**d**) hinge move produced by a correlated perturbation of a set of particles. The protein backbone trace before and after the move are drawn in black and blue, respectively. Tripeptides that change their conformation are represented with dashed lines.

**Figure 3.**Projection of sampled states on distance vs. energy plots for the SH3 domain and the Sic1 protein.

**Figure 4.**Plots of the function $\mathtt{rmsd}\left(\tau \right)$ for each move class during MC runs for the SH3 domain (

**left**) and the Sic1 protein (

**right**).

**Figure 5.**Plots of the average autocorrelation function over the 20 central dihedral angles of 14-alanine for the ConRot, OneParticle, and Mixed move classes.

**Figure 6.**Autocorrelation times ${\tau}_{int}$ (in MC steps) of the 20 central dihedral angles of 14-alanine for the ConRot, OneParticle, and Mixed move classes.

**Figure 8.**Ubiquitin C${}_{\alpha}$ root mean squared fluctuations (RMSF) from $15\times {10}^{6}$ steps of MC simulations using ConRot, OneParticle, and Mixed move classes.

**Figure 9.**Evolution of the cumulative C${}_{\alpha}$ root mean squared fluctuations (RMSF) of ubiquitin with the number of MC steps using ConRot, OneParticle, and Mixed move classes.

**Figure 10.**Geometric model of the protein backbone: (

**a**) in a general case; (

**b**) in the particular case of a rigid peptide bond. In the general case, the mDH parameters involved in the homogeneous transformation matrices between consecutive atom groups are obtained directly from bond lengths and bond angles. In the case of a rigid peptide bond, this requires some (simple) geometric operations. Note that the origin of a frame attached to an atom group does not necessarily correspond to an atom position.

**Figure 11.**Illustration of the protein subdivision approach. Fragments of three amino-acid residues are treated as kinematic chains, similar to robotic manipulators.

OneTorsion | ConRot | OneParticle | Hinge | ||
---|---|---|---|---|---|

${\mathit{\delta}}_{\mathit{b}}$ | ${\mathit{\delta}}_{\mathit{b}}$ | ${\mathit{\delta}}_{\mathit{pt}}$ | ${\mathit{\delta}}_{\mathit{pr}}$ | ${\mathit{\delta}}_{\mathit{pr}}$ | |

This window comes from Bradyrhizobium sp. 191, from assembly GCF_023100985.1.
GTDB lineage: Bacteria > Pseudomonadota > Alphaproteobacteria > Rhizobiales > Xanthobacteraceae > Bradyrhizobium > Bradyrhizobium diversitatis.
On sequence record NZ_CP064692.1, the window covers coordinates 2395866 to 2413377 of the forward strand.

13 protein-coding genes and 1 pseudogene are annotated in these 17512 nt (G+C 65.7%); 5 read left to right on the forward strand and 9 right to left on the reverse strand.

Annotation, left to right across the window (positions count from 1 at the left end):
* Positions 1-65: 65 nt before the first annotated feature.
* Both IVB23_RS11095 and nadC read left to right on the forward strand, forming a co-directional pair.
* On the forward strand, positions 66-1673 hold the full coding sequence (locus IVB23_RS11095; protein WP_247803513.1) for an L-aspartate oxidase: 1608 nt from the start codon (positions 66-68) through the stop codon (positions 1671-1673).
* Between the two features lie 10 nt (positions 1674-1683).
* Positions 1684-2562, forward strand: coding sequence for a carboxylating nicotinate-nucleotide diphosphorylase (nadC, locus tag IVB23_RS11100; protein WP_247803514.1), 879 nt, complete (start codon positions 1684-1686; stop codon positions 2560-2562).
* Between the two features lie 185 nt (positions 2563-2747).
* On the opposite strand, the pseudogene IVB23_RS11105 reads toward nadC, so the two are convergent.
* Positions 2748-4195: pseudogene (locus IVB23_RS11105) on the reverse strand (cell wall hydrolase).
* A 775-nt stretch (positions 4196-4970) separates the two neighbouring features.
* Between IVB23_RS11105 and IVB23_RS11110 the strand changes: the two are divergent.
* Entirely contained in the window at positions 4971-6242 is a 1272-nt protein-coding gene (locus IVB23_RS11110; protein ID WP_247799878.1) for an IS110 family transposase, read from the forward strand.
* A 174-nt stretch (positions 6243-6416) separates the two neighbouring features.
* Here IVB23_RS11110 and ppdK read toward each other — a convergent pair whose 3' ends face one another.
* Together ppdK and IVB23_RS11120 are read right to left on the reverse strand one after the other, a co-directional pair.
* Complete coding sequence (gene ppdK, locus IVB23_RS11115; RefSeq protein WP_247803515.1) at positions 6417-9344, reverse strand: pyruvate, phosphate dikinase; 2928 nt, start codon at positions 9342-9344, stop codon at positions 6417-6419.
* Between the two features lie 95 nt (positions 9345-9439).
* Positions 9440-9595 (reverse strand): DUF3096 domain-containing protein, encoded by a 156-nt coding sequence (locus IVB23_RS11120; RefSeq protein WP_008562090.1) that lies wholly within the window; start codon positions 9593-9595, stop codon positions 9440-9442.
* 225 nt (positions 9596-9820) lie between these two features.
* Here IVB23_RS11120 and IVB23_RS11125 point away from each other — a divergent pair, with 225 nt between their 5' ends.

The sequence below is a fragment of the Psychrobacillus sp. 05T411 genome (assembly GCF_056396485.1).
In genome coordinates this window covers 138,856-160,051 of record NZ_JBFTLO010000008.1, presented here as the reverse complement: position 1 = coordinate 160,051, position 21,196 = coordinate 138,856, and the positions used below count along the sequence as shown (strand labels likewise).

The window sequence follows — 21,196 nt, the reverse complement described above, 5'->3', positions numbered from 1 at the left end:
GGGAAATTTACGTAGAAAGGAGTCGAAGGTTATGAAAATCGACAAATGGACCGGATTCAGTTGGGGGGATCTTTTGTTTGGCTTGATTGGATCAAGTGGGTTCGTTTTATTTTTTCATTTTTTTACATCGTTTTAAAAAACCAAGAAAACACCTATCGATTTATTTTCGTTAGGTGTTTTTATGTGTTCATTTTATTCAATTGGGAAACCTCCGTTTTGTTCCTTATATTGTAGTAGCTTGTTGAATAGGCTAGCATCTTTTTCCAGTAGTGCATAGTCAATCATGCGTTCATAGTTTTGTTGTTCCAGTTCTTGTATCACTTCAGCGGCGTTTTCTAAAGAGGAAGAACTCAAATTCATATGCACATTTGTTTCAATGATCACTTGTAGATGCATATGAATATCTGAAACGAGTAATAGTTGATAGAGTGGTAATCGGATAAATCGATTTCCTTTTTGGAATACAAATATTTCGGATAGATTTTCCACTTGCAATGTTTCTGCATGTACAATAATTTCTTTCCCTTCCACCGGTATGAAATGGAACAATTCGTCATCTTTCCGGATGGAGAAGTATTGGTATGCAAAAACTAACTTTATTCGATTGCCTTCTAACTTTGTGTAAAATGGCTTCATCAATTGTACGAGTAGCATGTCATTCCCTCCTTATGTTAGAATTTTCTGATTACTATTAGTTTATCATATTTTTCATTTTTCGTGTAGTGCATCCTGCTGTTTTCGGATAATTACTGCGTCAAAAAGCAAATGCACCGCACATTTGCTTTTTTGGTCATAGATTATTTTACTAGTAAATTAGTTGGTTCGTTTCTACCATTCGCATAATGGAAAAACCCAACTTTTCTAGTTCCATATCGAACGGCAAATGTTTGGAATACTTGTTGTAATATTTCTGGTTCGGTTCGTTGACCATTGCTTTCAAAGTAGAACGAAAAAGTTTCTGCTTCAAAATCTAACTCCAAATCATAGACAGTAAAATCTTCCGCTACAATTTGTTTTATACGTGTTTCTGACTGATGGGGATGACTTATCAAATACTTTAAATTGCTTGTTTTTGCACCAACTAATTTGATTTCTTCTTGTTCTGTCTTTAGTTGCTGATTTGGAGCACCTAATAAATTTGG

SH3 domain | 0.01 rad | 0.025 rad | 0.05 Å | 0.003 rad | 0.01 rad |

Sic1 protein | 0.02 rad | 0.025 rad | 0.05 Å | 0.003 rad | 0.02 rad |

Move Class | Acc. Rate | # Iterations | T${}_{\mathbf{CPU}}$ | |
---|---|---|---|---|

SH3 domain | OneTorsion | 0.68 | $3.28\times {10}^{6}$ | 63 h |

ConRot | 0.56 | $3.55\times {10}^{6}$ | 51 h | |

OneParticle | 0.42 | $4.06\times {10}^{6}$ | 56 h | |

Hinge | 0.59 | $3.46\times {10}^{6}$ | 57 h | |

Mixed | 0.56 | $3.58\times {10}^{6}$ | 57 h | |

Sic1 protein | OneTorsion | 0.56 | $3.54\times {10}^{6}$ | 89 h |

ConRot | 0.65 | $3.25\times {10}^{6}$ | 63 h | |

OneParticle | 0.52 | $3.66\times {10}^{6}$ | 69 h | |

Hinge | 0.53 | $3.60\times {10}^{6}$ | 75 h | |

Mixed | 0.57 | $3.49\times {10}^{6}$ | 74 h |

**Table 3.**Autocorrelation times ${\tau}_{int}$ (in MC steps) of the ConRot, OneTorsion, and Mixed move classes.

Move Class | Average | Min | Median | Max |
---|---|---|---|---|

ConRot | 6016 | 512 | 5315 | 14,070 |

OneParticle | 3426 | 343 | 1215 | 11,281 |

Mixed | 1518 | 157 | 985 | 3706 |

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**MDPI and ACS Style**

Denarie, L.; Al-Bluwi, I.; Vaisset, M.; Siméon, T.; Cortés, J.
Segmenting Proteins into Tripeptides to Enhance Conformational Sampling with Monte Carlo Methods. *Molecules* **2018**, *23*, 373.
https://doi.org/10.3390/molecules23020373

**AMA Style**

Denarie L, Al-Bluwi I, Vaisset M, Siméon T, Cortés J.
Segmenting Proteins into Tripeptides to Enhance Conformational Sampling with Monte Carlo Methods. *Molecules*. 2018; 23(2):373.
https://doi.org/10.3390/molecules23020373

**Chicago/Turabian Style**

Denarie, Laurent, Ibrahim Al-Bluwi, Marc Vaisset, Thierry Siméon, and Juan Cortés.
2018. "Segmenting Proteins into Tripeptides to Enhance Conformational Sampling with Monte Carlo Methods" *Molecules* 23, no. 2: 373.
https://doi.org/10.3390/molecules23020373